Pope Benedict XVI has spoken out forcefully against Holocaust denial.
He told a group of American Jewish leaders Thursday that the Roman Catholic Church was "profoundly and irrevocably committed" to rejecting anti-Semitism.
As for Holocaust denial, the Pope called that "intolerable and altogether unacceptable" and affirmed that the Holocaust was ''a crime against God and humanity."
That this statement was necessary at all is the result of the rantings of one man, Bishop Richard Williamson. "I believe there were no gas chambers," Bishop Williamson told a television interviewer. "I don't think six million Jews were gassed."
Williamson is one of a small group of bishops who were excommunicated after they rejected the reforms the church made in the meeting called Vatican II in the mid-1960s. In an effort at reconciliation, the pope recently rescinded the excommunications. But, now, the Vatican says, Williamson must rescind his statements before he can serve as a clergyman.
What an affront Williamson's remarks are to the millions who died in the gas chambers and to their descendants! Somebody should buy him a plane ticket to Poland. All he has to do is visit the Auschwitz concentration camp near Krakow to view gas chambers and ovens.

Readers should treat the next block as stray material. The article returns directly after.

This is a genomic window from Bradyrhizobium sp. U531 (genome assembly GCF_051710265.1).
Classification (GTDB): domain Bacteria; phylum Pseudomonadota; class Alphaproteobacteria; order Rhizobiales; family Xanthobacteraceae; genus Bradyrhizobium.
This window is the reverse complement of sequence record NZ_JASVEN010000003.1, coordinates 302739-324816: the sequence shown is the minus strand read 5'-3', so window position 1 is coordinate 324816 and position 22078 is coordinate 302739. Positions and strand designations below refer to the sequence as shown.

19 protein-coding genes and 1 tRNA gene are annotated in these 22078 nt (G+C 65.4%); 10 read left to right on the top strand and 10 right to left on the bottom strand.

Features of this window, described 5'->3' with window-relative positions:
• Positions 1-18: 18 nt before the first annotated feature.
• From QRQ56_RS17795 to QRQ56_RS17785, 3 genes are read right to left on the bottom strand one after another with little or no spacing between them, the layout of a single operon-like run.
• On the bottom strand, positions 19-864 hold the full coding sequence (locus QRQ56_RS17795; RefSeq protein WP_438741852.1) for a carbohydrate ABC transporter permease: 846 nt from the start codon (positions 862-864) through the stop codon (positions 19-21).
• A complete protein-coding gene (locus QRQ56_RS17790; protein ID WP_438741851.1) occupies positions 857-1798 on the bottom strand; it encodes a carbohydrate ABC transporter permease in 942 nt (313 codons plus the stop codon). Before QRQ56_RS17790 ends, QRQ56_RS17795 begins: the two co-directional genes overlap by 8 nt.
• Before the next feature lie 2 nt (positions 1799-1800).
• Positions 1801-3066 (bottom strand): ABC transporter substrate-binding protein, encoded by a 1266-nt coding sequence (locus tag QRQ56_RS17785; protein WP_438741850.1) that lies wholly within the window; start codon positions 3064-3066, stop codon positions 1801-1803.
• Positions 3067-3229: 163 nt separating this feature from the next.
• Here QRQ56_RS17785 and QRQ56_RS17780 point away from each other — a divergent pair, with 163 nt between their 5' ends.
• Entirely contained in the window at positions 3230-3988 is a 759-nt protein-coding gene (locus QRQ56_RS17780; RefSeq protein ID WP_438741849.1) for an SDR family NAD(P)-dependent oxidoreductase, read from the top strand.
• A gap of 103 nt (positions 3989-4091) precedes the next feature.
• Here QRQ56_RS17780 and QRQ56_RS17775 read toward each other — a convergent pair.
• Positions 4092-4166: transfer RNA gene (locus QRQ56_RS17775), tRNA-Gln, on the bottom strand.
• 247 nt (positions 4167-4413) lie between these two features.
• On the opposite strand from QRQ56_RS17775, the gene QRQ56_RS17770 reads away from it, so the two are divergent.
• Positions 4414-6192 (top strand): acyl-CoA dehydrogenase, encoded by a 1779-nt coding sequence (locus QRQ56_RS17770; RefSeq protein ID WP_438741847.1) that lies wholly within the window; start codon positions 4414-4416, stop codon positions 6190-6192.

I visited that place for the first time right after World War II. Then, and now, it contains within its stark barracks buildings mountains of human hair that the Nazis shaved off victims' heads to be shipped back to Germany to be made into mattresses. Also, thousands of shoes, taken from the victims before they were gassed. I held a baby's shoe in my hands at this monument to inhumanity. I saw the ovens in which the bodies were cremated and the ashes. I saw the containers of the deadly gas used to kill the victims.
The Polish government has preserved all of this to remind the world of what happened.
Malcolm Hoenlein, a leader of the group of American Jewish leaders who met with the Pope, said: "The Pope's statement is really important,'' but "this is not a one-shot deal. We hope there would be an ongoing addressing of this inside the church and outside the church to show that this is reprehensible."
Deborah Lipstadt, author of "Denying the Holocaust: The Growing Assault on Truth and Memory," says: "Williamson's claims are so ludicrous it's almost laughable....Holocaust denial is a form of anti-Semitism. Essentially what it is arguing is the Jews made this up to get the sympathy of the world and maybe to get money.''
But, of course, it is not laughable. It is sad that 65 years after the crimes of Adolph Hitler became known, there are still nay sayers and anti-Semites who deny the truth. By his words, Pope Benedict has shown that he is more than an advocate for the Jewish people.
He is an advocate for compassion, for all humanity, for truth.